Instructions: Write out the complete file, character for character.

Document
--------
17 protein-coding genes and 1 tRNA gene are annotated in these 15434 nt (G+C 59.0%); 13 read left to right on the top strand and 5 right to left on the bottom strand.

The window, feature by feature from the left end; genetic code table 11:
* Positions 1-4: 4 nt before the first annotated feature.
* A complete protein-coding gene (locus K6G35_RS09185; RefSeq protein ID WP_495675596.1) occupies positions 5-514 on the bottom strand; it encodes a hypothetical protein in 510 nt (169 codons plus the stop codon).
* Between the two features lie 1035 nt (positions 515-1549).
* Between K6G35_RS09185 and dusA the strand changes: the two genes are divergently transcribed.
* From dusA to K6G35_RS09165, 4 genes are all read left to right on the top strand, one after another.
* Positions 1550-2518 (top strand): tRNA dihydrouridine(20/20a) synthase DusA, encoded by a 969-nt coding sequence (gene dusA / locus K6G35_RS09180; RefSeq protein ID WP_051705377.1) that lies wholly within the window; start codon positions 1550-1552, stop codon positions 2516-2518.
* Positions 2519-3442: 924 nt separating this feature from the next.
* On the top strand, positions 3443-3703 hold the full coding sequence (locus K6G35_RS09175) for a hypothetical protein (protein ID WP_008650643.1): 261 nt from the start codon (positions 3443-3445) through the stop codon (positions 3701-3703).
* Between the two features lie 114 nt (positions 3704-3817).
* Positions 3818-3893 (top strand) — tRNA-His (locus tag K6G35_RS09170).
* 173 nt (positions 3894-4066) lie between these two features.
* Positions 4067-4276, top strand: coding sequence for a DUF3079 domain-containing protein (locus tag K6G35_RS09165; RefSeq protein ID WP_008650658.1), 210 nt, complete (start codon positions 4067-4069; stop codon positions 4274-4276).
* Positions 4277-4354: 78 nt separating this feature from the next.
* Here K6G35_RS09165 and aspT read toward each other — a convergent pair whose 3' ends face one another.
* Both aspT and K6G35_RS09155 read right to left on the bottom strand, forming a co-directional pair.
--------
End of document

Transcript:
17 protein-coding genes and 1 tRNA gene are annotated in these 15434 nt (G+C 59.0%); 13 read left to right on the top strand and 5 right to left on the bottom strand.

The window, feature by feature from the left end; genetic code table 11:
* Positions 1-4: 4 nt before the first annotated feature.
* A complete protein-coding gene (locus K6G35_RS09185; RefSeq protein ID WP_495675596.1) occupies positions 5-514 on the bottom strand; it encodes a hypothetical protein in 510 nt (169 codons plus the stop codon).
* Between the two features lie 1035 nt (positions 515-1549).
* Between K6G35_RS09185 and dusA the strand changes: the two genes are divergently transcribed.
* From dusA to K6G35_RS09165, 4 genes are all read left to right on the top strand, one after another.
* Positions 1550-2518 (top strand): tRNA dihydrouridine(20/20a) synthase DusA, encoded by a 969-nt coding sequence (gene dusA / locus K6G35_RS09180; RefSeq protein ID WP_051705377.1) that lies wholly within the window; start codon positions 1550-1552, stop codon positions 2516-2518.
* Positions 2519-3442: 924 nt separating this feature from the next.
* On the top strand, positions 3443-3703 hold the full coding sequence (locus K6G35_RS09175) for a hypothetical protein (protein ID WP_008650643.1): 261 nt from the start codon (positions 3443-3445) through the stop codon (positions 3701-3703).
* Between the two features lie 114 nt (positions 3704-3817).
* Positions 3818-3893 (top strand) — tRNA-His (locus tag K6G35_RS09170).
* 173 nt (positions 3894-4066) lie between these two features.
* Positions 4067-4276, top strand: coding sequence for a DUF3079 domain-containing protein (locus tag K6G35_RS09165; RefSeq protein ID WP_008650658.1), 210 nt, complete (start codon positions 4067-4069; stop codon positions 4274-4276).
* Positions 4277-4354: 78 nt separating this feature from the next.
* Here K6G35_RS09165 and aspT read toward each other — a convergent pair whose 3' ends face one another.
* Both aspT and K6G35_RS09155 read right to left on the bottom strand, forming a co-directional pair.